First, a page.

Israel is the American military’s ‘A’ student, as its sordid escalation of death is almost as good as death itself. Israel’s reaction against Hamas-dominated Gaza is something strikingly similar to the U.S. military’s Battle of Fallujah in March of 2004. Iraqi insurgents had ambushed a convoy of Blackwater USA, the private mercenary company now known as Academi, under the umbrella company Contellis Holdings, killing four American private mercenaries. The U.S. military responded by invading the city of Fallujah, under the name Operation Vigilant Resolve. It didn’t resolve much. It killed at least 600 Fallujahns, at least half of which of non-combatants. In violation of the Geneva Convention, the Marines closed both of the city’s main hospitals, positioning U.S. snipers atop one of the hospital’s water tower. It was a very patriotic moment for the military and for its taxpayers, as Sgt. Maj. William Skiles described it, “may the dogs of Fallujah eat hardy off our dead enemy.” And a few days later, when Paul Bremer announced a ceasefire, wanting to facilitate negotiations itself. And the stray dogs roamed the streets and chewed on all that enduring fatless misery.
Israel is modern romance compared to Iraq. No American troops deployed. No bad press. A potentially endless war, requiring an endless arsenal of death, bought from the United States itself. But even the Iraq war was mature and thoughtful in its own right. By attacking a country preemptively, and wrongly predicting they had weapons of mass destruction pointed at the Americans, the United States would have made Niccolo Machiavelli like a proud young father staring down at his firstborn. Still bloody and screaming and blind, our umbilical cord has finally been cut. Now we can scream freely into all that florescent light above. After 500 years of our gallant heights of Western misery, the United States has turned Machiavelli’s prime written wisdom into the real thing. No matter how immoral, Machiavelli argued, the ends always justified the means for preserving and restoring political authority. By this philosophy, the four children playing on the beach really were collateral damage—they were in the way of the machine. And the family of eighteen really was not a decent enough substance against U.S.-made and sold F16s.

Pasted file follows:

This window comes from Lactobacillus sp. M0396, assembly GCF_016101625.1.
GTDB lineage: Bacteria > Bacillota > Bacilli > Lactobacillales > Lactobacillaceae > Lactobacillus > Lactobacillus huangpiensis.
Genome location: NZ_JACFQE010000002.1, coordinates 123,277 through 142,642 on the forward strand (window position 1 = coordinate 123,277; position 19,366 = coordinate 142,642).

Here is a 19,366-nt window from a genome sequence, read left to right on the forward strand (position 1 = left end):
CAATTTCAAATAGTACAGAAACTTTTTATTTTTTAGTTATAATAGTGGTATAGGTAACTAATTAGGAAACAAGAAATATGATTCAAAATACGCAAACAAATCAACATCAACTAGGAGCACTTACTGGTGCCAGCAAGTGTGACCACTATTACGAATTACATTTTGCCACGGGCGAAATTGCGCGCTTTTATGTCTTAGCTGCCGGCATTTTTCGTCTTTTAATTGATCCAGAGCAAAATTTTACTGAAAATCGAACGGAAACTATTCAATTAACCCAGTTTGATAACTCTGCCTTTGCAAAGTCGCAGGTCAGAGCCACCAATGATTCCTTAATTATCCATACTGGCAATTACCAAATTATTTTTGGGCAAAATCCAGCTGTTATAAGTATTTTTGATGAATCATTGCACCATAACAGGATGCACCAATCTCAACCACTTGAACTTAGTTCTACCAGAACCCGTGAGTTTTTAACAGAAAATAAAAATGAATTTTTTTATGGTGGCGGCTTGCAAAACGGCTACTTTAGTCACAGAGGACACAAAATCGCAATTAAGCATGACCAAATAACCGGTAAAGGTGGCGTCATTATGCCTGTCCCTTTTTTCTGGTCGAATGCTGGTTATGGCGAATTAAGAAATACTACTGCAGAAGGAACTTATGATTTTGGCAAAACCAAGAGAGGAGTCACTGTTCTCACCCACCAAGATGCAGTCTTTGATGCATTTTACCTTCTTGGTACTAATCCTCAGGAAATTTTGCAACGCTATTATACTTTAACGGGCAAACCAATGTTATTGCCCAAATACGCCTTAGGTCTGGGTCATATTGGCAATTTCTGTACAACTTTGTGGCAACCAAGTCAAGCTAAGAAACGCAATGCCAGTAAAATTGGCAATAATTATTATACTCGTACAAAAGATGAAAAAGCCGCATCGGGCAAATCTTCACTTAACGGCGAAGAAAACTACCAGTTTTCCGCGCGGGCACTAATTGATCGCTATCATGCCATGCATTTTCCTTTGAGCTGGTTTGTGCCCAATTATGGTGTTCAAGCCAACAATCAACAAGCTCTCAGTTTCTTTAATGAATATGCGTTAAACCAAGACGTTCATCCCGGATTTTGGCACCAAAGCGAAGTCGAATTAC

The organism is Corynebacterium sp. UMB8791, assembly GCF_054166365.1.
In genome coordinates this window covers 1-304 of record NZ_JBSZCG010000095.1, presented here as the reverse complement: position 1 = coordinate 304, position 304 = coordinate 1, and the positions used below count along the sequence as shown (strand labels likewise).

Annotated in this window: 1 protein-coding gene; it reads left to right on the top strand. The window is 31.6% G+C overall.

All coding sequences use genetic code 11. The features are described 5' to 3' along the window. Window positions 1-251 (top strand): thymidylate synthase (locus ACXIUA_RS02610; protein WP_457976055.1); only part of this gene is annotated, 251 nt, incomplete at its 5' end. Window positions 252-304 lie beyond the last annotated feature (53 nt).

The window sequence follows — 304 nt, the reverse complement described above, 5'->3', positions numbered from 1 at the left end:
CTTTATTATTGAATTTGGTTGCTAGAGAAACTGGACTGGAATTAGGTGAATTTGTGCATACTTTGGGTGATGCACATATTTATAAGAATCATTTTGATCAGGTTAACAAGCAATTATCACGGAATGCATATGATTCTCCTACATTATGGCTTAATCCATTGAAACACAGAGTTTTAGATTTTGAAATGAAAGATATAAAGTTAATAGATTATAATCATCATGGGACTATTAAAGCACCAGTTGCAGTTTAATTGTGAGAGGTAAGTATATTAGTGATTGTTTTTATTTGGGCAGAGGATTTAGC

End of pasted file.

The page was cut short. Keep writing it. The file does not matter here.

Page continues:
Just as nobody knows why we really went to Iraq, and killed an estimated 500,000 of their men, women, and children, nobody really knows why the United States gives Israel so much money and so many weapons. “As for Israel,” says Obama, “our friendship is rooted deeply in a shared history and shared values.” This kind of vague sardonic torment of the human capacity for clear communication is something only Machiavelli could teach. Never reveal your true intentions, he wrote, and “act against mercy, against faith, against humanity, against frankness, against religion, in order to preserve the state.” And so another missile strikes. And the mothers scream.
When New York Times, Pulitzer Prize-winning author Jared Diamond was asked what book he would require President Obama to read, Diamond answered with Machiavelli’s The Prince, because it illustrates that “we are not helpless in the hands of bad luck.” No we are not. The children playing on the beach are. The family of eighteen is. As are the rest of the 220 Palestinians killed so far.
But across the desert there is a river running smooth and slow. And a little boy has run all the way from school to sit and watch the fish roam and sometimes look up at him. And he drops little pebbles in to see the fish turn their heads again. And the sun goes down near the horizon and turns the trees many colors, and the boy thinks to himself that he is very lucky to see all these pretty things. And then the sky turns completely white.